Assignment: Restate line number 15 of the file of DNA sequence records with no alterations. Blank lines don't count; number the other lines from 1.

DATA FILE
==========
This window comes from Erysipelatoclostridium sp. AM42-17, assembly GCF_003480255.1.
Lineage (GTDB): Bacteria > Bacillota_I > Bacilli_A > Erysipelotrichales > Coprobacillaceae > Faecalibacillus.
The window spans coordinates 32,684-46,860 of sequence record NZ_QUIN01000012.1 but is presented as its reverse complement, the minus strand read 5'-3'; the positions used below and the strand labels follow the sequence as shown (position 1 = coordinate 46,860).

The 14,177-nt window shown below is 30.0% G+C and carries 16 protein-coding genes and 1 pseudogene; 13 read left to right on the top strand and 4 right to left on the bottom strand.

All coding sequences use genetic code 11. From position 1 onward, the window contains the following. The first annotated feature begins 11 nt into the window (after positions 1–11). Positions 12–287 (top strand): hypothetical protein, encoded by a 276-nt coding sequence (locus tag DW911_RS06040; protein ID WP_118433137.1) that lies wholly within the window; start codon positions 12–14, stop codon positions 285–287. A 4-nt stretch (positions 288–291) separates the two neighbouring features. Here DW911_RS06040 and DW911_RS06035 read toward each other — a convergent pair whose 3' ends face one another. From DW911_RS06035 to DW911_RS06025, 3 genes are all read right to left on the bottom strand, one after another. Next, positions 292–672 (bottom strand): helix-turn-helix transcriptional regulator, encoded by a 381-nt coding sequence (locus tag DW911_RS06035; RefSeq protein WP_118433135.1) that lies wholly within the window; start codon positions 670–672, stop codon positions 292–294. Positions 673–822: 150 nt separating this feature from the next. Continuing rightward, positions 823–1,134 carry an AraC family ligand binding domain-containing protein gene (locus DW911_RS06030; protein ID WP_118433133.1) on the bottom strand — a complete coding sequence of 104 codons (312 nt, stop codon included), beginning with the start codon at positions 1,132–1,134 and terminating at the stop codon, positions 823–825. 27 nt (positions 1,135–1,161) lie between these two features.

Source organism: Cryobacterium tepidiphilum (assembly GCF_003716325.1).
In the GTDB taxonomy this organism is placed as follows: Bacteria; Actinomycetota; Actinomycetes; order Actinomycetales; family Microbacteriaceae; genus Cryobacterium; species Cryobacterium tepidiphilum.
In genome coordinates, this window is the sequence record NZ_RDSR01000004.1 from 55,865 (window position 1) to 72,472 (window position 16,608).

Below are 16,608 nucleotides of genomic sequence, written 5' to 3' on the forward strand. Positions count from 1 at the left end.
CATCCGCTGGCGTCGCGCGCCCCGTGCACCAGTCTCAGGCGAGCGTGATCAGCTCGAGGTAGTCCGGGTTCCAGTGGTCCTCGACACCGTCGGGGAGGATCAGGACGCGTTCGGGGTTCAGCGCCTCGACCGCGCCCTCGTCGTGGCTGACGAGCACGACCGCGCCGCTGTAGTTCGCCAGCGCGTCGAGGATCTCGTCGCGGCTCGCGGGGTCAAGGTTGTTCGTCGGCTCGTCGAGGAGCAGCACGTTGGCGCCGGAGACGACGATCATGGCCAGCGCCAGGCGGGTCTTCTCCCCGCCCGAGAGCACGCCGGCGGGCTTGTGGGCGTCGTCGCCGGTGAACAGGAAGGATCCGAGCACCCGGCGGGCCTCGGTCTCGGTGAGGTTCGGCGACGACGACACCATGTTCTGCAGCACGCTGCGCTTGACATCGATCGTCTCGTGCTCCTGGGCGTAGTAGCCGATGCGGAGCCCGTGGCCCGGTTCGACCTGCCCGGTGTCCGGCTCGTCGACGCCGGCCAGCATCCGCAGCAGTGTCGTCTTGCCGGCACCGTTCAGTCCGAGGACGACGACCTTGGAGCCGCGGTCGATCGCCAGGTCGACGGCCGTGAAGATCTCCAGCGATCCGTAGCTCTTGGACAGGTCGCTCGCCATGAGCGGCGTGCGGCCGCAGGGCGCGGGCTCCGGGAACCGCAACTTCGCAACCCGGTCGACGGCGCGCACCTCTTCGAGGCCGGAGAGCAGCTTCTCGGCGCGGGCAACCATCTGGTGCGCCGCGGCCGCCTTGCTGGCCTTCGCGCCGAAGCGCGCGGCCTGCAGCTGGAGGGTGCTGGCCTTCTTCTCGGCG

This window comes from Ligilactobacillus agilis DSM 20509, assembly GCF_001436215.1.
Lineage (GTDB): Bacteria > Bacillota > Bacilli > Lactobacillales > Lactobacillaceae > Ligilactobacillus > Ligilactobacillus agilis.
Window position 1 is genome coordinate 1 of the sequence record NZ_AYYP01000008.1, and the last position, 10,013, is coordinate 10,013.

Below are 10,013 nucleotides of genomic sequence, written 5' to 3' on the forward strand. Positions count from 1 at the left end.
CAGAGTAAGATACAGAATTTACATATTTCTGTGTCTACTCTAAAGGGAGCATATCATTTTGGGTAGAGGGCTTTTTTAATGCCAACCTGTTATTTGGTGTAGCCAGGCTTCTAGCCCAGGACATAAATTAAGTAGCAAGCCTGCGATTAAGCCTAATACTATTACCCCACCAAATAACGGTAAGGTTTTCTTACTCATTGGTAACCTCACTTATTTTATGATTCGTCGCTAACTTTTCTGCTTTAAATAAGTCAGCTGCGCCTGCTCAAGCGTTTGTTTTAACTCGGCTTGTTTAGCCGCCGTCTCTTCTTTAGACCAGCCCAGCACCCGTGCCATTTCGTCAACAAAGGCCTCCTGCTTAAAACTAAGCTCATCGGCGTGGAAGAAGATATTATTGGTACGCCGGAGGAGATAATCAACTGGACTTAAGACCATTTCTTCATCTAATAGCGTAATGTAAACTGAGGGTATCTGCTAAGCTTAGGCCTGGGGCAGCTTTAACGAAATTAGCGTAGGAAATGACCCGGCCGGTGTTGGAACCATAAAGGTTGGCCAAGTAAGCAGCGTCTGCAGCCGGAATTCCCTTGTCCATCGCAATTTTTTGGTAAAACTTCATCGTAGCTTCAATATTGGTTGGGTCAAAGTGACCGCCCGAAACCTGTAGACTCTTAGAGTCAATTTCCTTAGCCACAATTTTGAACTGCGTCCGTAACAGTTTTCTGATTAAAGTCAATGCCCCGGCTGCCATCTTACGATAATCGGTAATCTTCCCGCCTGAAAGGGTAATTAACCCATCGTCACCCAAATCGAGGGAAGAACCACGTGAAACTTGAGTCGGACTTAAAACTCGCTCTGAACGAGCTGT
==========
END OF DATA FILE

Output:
CAGAGTAAGATACAGAATTTACATATTTCTGTGTCTACTCTAAAGGGAGCATATCATTTTGGGTAGAGGGCTTTTTTAATGCCAACCTGTTATTTGGTGTAGCCAGGCTTCTAGCCCAGGACATAAATTAAGTAGCAAGCCTGCGATTAAGCCTAATACTATTACCCCACCAAATAACGGTAAGGTTTTCTTACTCATTGGTAACCTCACTTATTTTATGATTCGTCGCTAACTTTTCTGCTTTAAATAAGTCAGCTGCGCCTGCTCAAGCGTTTGTTTTAACTCGGCTTGTTTAGCCGCCGTCTCTTCTTTAGACCAGCCCAGCACCCGTGCCATTTCGTCAACAAAGGCCTCCTGCTTAAAACTAAGCTCATCGGCGTGGAAGAAGATATTATTGGTACGCCGGAGGAGATAATCAACTGGACTTAAGACCATTTCTTCATCTAATAGCGTAATGTAAACTGAGGGTATCTGCTAAGCTTAGGCCTGGGGCAGCTTTAACGAAATTAGCGTAGGAAATGACCCGGCCGGTGTTGGAACCATAAAGGTTGGCCAAGTAAGCAGCGTCTGCAGCCGGAATTCCCTTGTCCATCGCAATTTTTTGGTAAAACTTCATCGTAGCTTCAATATTGGTTGGGTCAAAGTGACCGCCCGAAACCTGTAGACTCTTAGAGTCAATTTCCTTAGCCACAATTTTGAACTGCGTCCGTAACAGTTTTCTGATTAAAGTCAATGCCCCGGCTGCCATCTTACGATAATCGGTAATCTTCCCGCCTGAAAGGGTAATTAACCCATCGTCACCCAAATCGAGGGAAGAACCACGTGAAACTTGAGTCGGACTTAAAACTCGCTCTGAACGAGCTGT